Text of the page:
Exploring beauty and aesthetics

One of the first steps I took on this path occurred when I read Hegel’s lectures in aesthetics, and related writings, as he strove to understand the role of fine art. It’s worth noting that what I am referring to as Hegel’s views are reconstructed from what he wrote, what he was recorded to have said, and the interpretation of what he meant, and we must accept that this is not guaranteed to be what he actually thought. With that caveat aside, I can make some statements about Hegelian aesthetics, as they relate to beauty, truth and art.
A portrait of Hegel, staring at the reader. He has intense blue eyes and wispy grey hair.

“Nothing great in the world has ever been accomplished without passion.” Hegel

Hegel saw a clear relationship between fine art, beauty and truth building upon Kant’s reflection that even the declaration of an object’s beauty is an admission of the effect that the object is having upon us. Hegel took this into the realm of the senses, more precisely in my opinion, and sought to find the ideal beauty that was being represented by real art. Because Hegel saw art itself as an expression of spiritual freedom, his view of art was as in the figurative mode, depicting people and real scenes, and thus classical Greek form was particularly pleasing to him. As I’ve noted before, we can extract resonating phrases from the pragmatic situations of philosophers, and I will do so here.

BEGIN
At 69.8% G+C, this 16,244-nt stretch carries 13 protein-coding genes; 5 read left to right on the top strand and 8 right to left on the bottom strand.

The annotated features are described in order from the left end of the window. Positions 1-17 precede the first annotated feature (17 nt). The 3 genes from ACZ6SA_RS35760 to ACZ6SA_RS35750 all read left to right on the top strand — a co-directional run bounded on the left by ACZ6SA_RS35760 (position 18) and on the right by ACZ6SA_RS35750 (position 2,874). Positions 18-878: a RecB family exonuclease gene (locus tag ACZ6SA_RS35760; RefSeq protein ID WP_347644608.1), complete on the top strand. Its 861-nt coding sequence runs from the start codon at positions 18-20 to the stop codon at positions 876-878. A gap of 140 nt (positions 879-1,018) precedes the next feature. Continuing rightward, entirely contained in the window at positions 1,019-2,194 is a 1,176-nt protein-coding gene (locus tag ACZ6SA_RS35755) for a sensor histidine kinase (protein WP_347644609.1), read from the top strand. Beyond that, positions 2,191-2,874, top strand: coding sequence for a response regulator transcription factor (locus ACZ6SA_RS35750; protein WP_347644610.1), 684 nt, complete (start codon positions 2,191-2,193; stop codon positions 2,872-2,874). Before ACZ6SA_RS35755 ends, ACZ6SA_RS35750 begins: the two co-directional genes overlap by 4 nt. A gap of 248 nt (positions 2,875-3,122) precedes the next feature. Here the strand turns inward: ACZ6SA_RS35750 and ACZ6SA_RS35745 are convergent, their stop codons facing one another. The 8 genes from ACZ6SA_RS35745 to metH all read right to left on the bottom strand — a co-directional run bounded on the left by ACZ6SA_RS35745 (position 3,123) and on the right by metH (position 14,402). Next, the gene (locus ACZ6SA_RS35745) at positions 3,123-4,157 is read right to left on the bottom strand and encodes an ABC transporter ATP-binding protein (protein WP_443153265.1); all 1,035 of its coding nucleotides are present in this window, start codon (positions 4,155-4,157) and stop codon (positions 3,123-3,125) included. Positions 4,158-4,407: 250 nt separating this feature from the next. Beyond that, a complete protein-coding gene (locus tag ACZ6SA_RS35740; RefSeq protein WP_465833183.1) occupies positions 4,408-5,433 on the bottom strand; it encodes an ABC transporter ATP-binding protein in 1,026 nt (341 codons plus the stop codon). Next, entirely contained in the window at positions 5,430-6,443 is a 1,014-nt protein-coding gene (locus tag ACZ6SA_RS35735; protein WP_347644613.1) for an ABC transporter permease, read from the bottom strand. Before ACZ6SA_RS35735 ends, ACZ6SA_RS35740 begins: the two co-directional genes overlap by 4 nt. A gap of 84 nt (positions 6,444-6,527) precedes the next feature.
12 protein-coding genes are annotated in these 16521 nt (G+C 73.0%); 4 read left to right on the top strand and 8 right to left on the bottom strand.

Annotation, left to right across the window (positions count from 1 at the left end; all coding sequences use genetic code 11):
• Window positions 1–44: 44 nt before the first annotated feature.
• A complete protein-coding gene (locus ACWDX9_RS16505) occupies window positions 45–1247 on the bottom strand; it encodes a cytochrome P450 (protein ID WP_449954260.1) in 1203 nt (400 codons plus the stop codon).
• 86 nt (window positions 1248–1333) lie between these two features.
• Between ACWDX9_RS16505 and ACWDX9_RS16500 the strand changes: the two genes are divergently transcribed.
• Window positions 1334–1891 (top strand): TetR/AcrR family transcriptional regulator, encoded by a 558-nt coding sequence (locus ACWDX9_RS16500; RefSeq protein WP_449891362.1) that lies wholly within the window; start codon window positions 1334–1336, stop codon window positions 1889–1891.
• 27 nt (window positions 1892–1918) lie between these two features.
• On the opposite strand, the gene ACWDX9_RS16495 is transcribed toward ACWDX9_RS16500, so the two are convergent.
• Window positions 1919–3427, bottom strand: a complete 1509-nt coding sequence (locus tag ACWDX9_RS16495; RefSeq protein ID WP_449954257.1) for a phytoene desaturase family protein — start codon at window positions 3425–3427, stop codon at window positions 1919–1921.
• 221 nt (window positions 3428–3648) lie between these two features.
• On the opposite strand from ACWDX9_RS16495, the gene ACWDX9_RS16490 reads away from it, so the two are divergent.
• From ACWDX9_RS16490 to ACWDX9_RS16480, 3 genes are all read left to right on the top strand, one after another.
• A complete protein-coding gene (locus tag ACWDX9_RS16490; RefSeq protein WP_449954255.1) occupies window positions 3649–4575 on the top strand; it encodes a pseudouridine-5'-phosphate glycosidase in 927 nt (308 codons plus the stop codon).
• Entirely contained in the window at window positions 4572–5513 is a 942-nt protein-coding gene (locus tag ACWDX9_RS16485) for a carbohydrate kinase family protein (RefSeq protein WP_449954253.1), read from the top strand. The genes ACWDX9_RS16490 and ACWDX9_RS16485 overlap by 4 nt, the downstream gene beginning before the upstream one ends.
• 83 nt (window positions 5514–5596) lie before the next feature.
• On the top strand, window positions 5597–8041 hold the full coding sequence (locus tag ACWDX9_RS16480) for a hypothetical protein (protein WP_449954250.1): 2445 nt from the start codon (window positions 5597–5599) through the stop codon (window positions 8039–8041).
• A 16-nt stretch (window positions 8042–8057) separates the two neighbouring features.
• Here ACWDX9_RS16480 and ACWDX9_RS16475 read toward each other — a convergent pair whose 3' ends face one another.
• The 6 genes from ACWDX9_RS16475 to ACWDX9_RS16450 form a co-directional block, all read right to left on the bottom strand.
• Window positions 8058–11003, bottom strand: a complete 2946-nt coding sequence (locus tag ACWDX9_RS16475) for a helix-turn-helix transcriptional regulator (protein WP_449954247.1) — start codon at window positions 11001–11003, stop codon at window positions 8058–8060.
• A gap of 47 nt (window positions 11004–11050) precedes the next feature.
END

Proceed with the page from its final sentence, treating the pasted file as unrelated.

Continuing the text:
For Hegel, ideal beauty is one where we see the sensuous expression of spiritual freedom; where our senses are engaged, they are consumed by their perception of an aesthetic ‘rightness’ and we see things are they are. Given the Platonic trinity of beauty, truth and goodness, it is not a surprise that classical Greek forms are so immediately pleasing to him! Hegel is rather dismissive of symbolic art, seeing it as a step on the way to real art and requiring both physical intervention and a movement forward to the figurative form.